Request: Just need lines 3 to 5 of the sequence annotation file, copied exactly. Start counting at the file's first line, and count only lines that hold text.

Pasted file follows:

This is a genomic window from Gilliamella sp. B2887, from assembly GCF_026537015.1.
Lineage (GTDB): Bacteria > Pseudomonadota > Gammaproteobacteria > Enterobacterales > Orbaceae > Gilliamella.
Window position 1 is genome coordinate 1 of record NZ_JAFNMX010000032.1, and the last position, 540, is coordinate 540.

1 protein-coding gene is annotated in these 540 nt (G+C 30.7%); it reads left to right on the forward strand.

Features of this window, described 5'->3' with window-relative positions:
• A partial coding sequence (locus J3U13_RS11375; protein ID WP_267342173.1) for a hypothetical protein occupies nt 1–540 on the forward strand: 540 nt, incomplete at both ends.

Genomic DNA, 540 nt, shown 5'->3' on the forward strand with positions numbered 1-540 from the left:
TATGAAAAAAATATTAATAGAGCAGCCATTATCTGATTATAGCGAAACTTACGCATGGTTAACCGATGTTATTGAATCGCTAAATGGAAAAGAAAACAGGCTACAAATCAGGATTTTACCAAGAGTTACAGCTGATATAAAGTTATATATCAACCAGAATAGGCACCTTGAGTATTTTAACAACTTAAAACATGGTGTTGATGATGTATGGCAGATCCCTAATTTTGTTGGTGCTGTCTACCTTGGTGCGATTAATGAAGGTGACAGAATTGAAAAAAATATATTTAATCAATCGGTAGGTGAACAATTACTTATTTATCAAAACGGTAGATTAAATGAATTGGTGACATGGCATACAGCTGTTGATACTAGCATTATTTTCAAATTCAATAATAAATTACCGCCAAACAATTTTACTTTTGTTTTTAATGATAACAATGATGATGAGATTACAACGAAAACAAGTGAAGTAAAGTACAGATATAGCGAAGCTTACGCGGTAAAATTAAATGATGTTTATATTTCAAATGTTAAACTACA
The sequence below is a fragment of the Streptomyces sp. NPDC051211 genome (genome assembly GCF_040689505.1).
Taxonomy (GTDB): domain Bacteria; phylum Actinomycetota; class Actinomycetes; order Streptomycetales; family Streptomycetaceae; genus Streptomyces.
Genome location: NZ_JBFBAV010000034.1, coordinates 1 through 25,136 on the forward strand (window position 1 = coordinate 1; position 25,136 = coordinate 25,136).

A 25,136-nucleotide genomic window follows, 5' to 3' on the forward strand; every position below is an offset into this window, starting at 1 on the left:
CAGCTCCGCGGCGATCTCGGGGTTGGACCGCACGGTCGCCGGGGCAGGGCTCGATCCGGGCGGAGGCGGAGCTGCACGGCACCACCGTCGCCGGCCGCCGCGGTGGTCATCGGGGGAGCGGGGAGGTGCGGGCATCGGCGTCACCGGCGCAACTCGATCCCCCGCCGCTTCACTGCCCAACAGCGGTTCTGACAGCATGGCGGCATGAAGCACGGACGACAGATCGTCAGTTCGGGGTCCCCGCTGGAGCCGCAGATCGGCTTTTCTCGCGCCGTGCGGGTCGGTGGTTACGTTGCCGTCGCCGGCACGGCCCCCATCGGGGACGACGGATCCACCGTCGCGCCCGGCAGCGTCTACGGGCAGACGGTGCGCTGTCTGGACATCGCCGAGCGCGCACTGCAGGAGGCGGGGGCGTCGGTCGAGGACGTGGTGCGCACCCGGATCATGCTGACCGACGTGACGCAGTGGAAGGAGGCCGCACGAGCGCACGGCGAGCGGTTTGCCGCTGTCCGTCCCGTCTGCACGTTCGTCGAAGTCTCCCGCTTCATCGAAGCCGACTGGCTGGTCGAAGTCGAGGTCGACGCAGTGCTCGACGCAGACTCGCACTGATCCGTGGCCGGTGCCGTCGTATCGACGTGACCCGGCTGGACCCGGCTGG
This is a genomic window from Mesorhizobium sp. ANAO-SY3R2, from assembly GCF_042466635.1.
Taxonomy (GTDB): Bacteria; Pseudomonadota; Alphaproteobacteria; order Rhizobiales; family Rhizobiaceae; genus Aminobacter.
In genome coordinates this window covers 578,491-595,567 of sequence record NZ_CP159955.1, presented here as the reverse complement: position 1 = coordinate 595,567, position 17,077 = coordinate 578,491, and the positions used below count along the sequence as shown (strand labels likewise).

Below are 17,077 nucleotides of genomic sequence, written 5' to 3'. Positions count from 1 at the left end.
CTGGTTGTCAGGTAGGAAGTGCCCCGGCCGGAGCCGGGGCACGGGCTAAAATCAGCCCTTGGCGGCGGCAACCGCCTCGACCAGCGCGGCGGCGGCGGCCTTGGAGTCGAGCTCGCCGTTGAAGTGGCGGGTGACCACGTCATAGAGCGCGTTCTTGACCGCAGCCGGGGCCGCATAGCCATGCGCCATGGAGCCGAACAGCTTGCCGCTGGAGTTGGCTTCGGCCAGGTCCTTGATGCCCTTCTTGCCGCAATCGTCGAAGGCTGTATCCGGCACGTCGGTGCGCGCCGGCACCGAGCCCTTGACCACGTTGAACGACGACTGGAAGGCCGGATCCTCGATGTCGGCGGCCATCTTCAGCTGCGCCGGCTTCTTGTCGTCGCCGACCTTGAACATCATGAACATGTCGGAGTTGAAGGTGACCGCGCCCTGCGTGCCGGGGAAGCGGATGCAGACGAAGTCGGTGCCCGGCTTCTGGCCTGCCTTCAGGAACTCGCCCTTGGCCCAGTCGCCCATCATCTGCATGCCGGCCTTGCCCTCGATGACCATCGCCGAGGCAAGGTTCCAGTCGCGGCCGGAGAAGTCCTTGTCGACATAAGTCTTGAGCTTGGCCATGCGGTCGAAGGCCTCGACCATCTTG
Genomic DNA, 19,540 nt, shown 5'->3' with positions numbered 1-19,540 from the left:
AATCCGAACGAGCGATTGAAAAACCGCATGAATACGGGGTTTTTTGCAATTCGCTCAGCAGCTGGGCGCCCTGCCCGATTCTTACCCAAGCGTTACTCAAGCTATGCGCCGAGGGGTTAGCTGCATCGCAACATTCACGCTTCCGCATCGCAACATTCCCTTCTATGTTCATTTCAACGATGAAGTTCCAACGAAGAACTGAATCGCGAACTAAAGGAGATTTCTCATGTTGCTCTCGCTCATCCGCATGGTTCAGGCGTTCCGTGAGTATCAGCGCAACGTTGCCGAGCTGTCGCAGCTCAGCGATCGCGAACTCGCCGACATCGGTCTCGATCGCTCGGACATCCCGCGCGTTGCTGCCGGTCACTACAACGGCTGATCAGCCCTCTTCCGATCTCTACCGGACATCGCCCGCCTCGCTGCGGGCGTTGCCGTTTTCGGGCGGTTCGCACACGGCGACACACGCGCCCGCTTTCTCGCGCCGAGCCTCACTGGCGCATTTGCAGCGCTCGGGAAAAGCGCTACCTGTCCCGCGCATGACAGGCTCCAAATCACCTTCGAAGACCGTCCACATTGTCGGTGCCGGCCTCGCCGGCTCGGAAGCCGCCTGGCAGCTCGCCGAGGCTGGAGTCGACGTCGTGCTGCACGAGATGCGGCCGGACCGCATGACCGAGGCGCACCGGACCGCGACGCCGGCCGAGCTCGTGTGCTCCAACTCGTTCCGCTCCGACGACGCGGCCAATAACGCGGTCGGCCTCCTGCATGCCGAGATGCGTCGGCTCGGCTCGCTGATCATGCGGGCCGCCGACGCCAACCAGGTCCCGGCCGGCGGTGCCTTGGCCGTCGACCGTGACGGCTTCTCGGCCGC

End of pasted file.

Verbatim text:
Window position 1 is genome coordinate 1 of record NZ_JAFNMX010000032.1, and the last position, 540, is coordinate 540.

1 protein-coding gene is annotated in these 540 nt (G+C 30.7%); it reads left to right on the forward strand.

Features of this window, described 5'->3' with window-relative positions: